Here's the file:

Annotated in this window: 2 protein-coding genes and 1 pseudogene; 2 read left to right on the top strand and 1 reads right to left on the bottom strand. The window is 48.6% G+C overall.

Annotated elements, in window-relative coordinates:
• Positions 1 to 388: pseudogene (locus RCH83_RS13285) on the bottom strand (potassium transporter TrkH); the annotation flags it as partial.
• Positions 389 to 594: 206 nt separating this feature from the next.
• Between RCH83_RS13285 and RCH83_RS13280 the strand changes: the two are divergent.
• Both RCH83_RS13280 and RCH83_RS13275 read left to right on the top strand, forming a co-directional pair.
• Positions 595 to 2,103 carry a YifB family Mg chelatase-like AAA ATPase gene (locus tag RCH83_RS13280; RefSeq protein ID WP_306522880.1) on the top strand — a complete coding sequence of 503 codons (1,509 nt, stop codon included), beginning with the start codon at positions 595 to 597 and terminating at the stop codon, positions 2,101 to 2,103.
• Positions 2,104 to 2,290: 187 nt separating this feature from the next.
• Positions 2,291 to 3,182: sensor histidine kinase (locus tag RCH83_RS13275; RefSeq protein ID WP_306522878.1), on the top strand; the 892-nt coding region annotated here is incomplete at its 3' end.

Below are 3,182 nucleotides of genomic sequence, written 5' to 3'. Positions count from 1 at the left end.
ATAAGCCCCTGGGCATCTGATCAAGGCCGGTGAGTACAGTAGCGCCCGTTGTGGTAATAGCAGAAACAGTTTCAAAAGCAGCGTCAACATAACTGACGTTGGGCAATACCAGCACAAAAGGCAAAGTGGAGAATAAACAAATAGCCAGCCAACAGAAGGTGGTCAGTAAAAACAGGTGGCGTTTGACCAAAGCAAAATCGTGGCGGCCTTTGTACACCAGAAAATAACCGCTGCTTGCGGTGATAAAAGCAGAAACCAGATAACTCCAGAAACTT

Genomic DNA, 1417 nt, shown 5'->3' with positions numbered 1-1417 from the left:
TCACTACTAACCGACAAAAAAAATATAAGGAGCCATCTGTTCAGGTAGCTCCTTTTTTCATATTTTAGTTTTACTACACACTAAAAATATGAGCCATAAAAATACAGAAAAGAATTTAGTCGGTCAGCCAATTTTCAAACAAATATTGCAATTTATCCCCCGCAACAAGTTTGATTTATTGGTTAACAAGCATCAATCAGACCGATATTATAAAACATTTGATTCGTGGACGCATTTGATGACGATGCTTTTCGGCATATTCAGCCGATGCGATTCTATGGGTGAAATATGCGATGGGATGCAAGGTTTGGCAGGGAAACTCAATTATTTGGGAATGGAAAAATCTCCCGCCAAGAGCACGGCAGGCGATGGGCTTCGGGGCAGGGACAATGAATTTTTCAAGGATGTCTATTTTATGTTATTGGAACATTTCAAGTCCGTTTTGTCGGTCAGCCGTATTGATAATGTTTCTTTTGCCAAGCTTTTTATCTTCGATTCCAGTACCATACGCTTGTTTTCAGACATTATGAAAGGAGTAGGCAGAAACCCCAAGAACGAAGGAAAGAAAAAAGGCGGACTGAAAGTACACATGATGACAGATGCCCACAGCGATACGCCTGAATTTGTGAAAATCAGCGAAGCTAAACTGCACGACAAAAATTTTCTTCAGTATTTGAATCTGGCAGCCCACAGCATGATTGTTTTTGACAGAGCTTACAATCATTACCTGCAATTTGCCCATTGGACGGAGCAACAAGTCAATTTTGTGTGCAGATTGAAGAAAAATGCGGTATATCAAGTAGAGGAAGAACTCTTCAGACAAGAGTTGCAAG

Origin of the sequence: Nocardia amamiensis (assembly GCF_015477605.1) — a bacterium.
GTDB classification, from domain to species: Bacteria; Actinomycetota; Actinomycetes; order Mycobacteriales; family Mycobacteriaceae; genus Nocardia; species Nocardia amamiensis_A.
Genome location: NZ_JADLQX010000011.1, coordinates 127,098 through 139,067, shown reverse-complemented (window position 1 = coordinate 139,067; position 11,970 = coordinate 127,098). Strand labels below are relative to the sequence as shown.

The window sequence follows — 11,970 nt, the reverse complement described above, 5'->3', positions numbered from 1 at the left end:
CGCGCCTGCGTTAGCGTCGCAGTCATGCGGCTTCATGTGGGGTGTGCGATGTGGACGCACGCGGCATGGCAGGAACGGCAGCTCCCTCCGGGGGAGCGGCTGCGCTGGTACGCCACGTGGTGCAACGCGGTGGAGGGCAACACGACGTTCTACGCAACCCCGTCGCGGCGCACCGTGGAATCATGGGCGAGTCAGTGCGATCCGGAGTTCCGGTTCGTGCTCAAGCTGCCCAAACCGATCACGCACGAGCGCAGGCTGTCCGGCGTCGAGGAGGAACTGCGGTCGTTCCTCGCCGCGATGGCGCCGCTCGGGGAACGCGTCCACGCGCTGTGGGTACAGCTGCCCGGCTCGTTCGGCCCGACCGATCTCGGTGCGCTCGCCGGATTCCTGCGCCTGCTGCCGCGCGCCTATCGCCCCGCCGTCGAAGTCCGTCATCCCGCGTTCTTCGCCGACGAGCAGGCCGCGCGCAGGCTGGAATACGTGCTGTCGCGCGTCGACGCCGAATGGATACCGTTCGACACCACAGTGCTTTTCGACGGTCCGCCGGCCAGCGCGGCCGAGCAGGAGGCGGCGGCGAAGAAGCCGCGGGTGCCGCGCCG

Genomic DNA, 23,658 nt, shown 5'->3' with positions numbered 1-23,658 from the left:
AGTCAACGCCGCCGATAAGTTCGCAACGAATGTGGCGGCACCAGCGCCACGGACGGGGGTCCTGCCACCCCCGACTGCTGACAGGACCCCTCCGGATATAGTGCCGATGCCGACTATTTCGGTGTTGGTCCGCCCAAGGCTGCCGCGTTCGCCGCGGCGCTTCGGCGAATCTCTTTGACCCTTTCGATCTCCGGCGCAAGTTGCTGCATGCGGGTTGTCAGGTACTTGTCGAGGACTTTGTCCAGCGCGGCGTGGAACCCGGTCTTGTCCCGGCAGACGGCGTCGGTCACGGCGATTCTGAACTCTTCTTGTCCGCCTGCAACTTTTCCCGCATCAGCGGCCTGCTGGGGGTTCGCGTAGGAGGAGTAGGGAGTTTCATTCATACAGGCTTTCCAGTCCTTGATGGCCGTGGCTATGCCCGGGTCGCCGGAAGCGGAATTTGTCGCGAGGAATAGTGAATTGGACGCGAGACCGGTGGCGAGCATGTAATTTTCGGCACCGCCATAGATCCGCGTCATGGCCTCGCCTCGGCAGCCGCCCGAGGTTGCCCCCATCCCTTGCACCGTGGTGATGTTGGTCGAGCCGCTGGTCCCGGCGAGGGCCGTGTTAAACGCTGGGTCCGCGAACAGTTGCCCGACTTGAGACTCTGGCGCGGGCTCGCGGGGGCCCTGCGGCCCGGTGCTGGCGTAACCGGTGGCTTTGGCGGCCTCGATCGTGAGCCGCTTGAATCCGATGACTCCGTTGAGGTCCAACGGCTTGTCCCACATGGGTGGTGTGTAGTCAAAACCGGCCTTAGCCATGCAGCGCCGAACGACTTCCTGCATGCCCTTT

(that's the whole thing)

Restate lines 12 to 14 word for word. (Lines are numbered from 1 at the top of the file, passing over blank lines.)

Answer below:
Genomic DNA, 1417 nt, shown 5'->3' with positions numbered 1-1417 from the left:
TCACTACTAACCGACAAAAAAAATATAAGGAGCCATCTGTTCAGGTAGCTCCTTTTTTCATATTTTAGTTTTACTACACACTAAAAATATGAGCCATAAAAATACAGAAAAGAATTTAGTCGGTCAGCCAATTTTCAAACAAATATTGCAATTTATCCCCCGCAACAAGTTTGATTTATTGGTTAACAAGCATCAATCAGACCGATATTATAAAACATTTGATTCGTGGACGCATTTGATGACGATGCTTTTCGGCATATTCAGCCGATGCGATTCTATGGGTGAAATATGCGATGGGATGCAAGGTTTGGCAGGGAAACTCAATTATTTGGGAATGGAAAAATCTCCCGCCAAGAGCACGGCAGGCGATGGGCTTCGGGGCAGGGACAATGAATTTTTCAAGGATGTCTATTTTATGTTATTGGAACATTTCAAGTCCGTTTTGTCGGTCAGCCGTATTGATAATGTTTCTTTTGCCAAGCTTTTTATCTTCGATTCCAGTACCATACGCTTGTTTTCAGACATTATGAAAGGAGTAGGCAGAAACCCCAAGAACGAAGGAAAGAAAAAAGGCGGACTGAAAGTACACATGATGACAGATGCCCACAGCGATACGCCTGAATTTGTGAAAATCAGCGAAGCTAAACTGCACGACAAAAATTTTCTTCAGTATTTGAATCTGGCAGCCCACAGCATGATTGTTTTTGACAGAGCTTACAATCATTACCTGCAATTTGCCCATTGGACGGAGCAACAAGTCAATTTTGTGTGCAGATTGAAGAAAAATGCGGTATATCAAGTAGAGGAAGAACTCTTCAGACAAGAGTTGCAAG

Origin of the sequence: Nocardia amamiensis (assembly GCF_015477605.1) — a bacterium.